Torah
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Parshat Tetzaveh: Exodus 27:28-30:10; Ezekiel 43_10-27. (Shushan Purim)

I read a story about a Jewish immigrant from Europe who moved to the lower east side of New York in the early years of the 20th century.

To get a job, he changed his traditional clothes and worked on Shabbat and holidays. He needed to feed his family and felt he had no other choice.

He often slept at work because of late hours at night and early hours in the morning. He often seemed distant, depressed and lost.

At night, children would go to work where he was asleep at a desk and put down a different ritual item: Kiddush cup, Shabbat candles, tallit, Chanukah candles.

Rabbi Aaron Bergman
Rabbi Aaron Bergman

The man came back to life. The items reconnected him to his past and his family. They reminded him who he was: a human entitled to dignity, not just a drone.

This is the main point in our Torah portion. When we remember who we are, we can face the challenges of life more optimistically and joyfully.

The portion describes the fancy, elaborate clothing of the priesthood when making sacrifices. It also describes the Ark of the Covenant that was to be covered in gold.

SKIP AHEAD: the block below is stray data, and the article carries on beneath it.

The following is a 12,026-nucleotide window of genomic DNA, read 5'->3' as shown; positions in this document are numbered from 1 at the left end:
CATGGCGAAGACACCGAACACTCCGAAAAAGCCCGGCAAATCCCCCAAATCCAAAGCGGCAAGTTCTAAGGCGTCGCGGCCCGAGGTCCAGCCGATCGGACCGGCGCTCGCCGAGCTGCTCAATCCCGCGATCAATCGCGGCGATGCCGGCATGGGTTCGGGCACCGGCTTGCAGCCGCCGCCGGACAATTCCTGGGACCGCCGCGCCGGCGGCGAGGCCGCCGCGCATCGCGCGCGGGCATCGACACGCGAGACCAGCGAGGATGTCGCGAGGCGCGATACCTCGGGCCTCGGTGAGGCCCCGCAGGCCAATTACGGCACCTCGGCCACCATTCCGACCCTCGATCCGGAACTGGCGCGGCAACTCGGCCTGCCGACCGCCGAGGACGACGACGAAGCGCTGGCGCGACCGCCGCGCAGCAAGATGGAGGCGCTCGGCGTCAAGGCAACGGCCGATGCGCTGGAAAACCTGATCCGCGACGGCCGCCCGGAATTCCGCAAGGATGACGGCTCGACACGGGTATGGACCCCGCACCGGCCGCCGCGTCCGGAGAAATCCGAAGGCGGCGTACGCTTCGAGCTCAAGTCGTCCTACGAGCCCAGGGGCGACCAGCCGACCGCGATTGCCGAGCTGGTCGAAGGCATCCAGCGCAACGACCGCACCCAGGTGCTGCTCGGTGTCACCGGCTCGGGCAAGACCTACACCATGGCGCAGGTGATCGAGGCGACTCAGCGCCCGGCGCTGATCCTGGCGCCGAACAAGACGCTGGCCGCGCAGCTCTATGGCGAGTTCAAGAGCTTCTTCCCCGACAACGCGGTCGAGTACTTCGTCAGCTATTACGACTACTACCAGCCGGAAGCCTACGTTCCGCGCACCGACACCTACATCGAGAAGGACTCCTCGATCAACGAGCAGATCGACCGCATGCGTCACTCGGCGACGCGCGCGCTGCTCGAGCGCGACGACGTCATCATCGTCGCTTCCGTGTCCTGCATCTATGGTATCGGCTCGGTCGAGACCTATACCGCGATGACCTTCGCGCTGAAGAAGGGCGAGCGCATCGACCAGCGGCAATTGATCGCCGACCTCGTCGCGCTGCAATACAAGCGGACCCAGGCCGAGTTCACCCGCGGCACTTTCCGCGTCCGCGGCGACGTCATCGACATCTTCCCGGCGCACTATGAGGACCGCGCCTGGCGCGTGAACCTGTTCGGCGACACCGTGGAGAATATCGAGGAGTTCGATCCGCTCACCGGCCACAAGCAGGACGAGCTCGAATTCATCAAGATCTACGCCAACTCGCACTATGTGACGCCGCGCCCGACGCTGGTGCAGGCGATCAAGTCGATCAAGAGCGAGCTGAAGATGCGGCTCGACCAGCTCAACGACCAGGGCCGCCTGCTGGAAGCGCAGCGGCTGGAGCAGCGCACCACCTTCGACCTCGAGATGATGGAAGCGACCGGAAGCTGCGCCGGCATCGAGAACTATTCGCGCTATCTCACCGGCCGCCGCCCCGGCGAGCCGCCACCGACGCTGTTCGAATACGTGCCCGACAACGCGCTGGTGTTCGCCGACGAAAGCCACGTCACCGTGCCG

It seems strange that while the Israelites are trying to get to the promised land they stop and make such elaborate costumes and objects.

Doing so was not ritual for ritual’s sake and not for God, because God does not need anything. It was to remind a group of recently freed slaves that they were capable of beauty and splendor, that they could remember who they really were, and not Pharaoh’s vision of who they were.

The Kiddush cup, candlesticks and challah on Shabbat remind us that we are entitled to rest and a life at home that is joyous and happy.

The mezuzah reminds us to remember our values when we leave for work and when we come back home.

The tallit reminds us that we are robed in splendor, no matter how modest our lives.

The purpose of ritual, of doing Jewish, is to remember that we are all capable of goodness and that we can create a world of beauty and splendor even when we feel like we are in the wilderness.

Aaron Bergman is a rabbi at Adat Shalom Synagogue in Farmington Hills.